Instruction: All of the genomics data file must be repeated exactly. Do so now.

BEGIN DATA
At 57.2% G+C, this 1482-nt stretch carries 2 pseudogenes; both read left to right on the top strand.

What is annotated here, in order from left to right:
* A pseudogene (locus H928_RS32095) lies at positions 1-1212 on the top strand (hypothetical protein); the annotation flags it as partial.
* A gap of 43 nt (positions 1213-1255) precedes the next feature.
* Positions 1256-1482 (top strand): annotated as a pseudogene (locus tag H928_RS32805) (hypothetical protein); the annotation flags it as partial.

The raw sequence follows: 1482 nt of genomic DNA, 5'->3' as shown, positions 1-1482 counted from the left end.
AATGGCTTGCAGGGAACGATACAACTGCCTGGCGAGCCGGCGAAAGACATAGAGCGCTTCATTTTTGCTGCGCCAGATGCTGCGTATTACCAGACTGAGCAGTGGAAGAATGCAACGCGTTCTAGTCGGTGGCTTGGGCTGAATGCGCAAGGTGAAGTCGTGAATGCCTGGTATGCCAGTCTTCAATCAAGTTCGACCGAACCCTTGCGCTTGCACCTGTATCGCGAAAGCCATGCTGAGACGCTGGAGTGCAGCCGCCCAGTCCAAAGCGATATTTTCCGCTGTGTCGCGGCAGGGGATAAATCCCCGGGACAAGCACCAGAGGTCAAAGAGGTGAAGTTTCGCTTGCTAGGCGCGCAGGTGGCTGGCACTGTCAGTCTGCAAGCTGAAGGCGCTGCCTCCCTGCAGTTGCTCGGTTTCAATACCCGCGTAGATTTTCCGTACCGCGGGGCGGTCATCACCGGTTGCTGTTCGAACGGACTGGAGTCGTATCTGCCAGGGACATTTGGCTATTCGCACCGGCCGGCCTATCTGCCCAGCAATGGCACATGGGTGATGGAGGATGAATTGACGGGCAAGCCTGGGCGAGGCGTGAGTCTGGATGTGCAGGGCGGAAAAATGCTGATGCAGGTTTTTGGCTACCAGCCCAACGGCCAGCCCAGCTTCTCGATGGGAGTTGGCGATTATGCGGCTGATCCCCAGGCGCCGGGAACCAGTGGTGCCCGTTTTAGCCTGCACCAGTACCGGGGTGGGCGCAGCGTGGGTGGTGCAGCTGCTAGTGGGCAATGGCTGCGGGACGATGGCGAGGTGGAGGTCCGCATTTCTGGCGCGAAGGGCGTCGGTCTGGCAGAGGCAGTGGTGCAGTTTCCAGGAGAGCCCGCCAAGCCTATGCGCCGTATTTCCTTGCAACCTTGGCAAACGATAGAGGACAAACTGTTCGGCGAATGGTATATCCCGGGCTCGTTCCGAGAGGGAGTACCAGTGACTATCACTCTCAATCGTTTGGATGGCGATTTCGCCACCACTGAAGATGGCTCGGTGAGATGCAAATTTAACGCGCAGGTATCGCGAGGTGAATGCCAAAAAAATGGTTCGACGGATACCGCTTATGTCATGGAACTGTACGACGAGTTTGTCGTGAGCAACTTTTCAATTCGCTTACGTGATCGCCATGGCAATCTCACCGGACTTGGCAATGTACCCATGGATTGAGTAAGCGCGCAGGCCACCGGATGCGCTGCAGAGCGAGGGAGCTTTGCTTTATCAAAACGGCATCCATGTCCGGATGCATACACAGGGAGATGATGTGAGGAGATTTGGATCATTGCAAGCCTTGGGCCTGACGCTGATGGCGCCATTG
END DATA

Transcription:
At 57.2% G+C, this 1482-nt stretch carries 2 pseudogenes; both read left to right on the top strand.

What is annotated here, in order from left to right:
* A pseudogene (locus H928_RS32095) lies at positions 1-1212 on the top strand (hypothetical protein); the annotation flags it as partial.
* A gap of 43 nt (positions 1213-1255) precedes the next feature.
* Positions 1256-1482 (top strand): annotated as a pseudogene (locus tag H928_RS32805) (hypothetical protein); the annotation flags it as partial.

The raw sequence follows: 1482 nt of genomic DNA, 5'->3' as shown, positions 1-1482 counted from the left end.
AATGGCTTGCAGGGAACGATACAACTGCCTGGCGAGCCGGCGAAAGACATAGAGCGCTTCATTTTTGCTGCGCCAGATGCTGCGTATTACCAGACTGAGCAGTGGAAGAATGCAACGCGTTCTAGTCGGTGGCTTGGGCTGAATGCGCAAGGTGAAGTCGTGAATGCCTGGTATGCCAGTCTTCAATCAAGTTCGACCGAACCCTTGCGCTTGCACCTGTATCGCGAAAGCCATGCTGAGACGCTGGAGTGCAGCCGCCCAGTCCAAAGCGATATTTTCCGCTGTGTCGCGGCAGGGGATAAATCCCCGGGACAAGCACCAGAGGTCAAAGAGGTGAAGTTTCGCTTGCTAGGCGCGCAGGTGGCTGGCACTGTCAGTCTGCAAGCTGAAGGCGCTGCCTCCCTGCAGTTGCTCGGTTTCAATACCCGCGTAGATTTTCCGTACCGCGGGGCGGTCATCACCGGTTGCTGTTCGAACGGACTGGAGTCGTATCTGCCAGGGACATTTGGCTATTCGCACCGGCCGGCCTATCTGCCCAGCAATGGCACATGGGTGATGGAGGATGAATTGACGGGCAAGCCTGGGCGAGGCGTGAGTCTGGATGTGCAGGGCGGAAAAATGCTGATGCAGGTTTTTGGCTACCAGCCCAACGGCCAGCCCAGCTTCTCGATGGGAGTTGGCGATTATGCGGCTGATCCCCAGGCGCCGGGAACCAGTGGTGCCCGTTTTAGCCTGCACCAGTACCGGGGTGGGCGCAGCGTGGGTGGTGCAGCTGCTAGTGGGCAATGGCTGCGGGACGATGGCGAGGTGGAGGTCCGCATTTCTGGCGCGAAGGGCGTCGGTCTGGCAGAGGCAGTGGTGCAGTTTCCAGGAGAGCCCGCCAAGCCTATGCGCCGTATTTCCTTGCAACCTTGGCAAACGATAGAGGACAAACTGTTCGGCGAATGGTATATCCCGGGCTCGTTCCGAGAGGGAGTACCAGTGACTATCACTCTCAATCGTTTGGATGGCGATTTCGCCACCACTGAAGATGGCTCGGTGAGATGCAAATTTAACGCGCAGGTATCGCGAGGTGAATGCCAAAAAAATGGTTCGACGGATACCGCTTATGTCATGGAACTGTACGACGAGTTTGTCGTGAGCAACTTTTCAATTCGCTTACGTGATCGCCATGGCAATCTCACCGGACTTGGCAATGTACCCATGGATTGAGTAAGCGCGCAGGCCACCGGATGCGCTGCAGAGCGAGGGAGCTTTGCTTTATCAAAACGGCATCCATGTCCGGATGCATACACAGGGAGATGATGTGAGGAGATTTGGATCATTGCAAGCCTTGGGCCTGACGCTGATGGCGCCATTG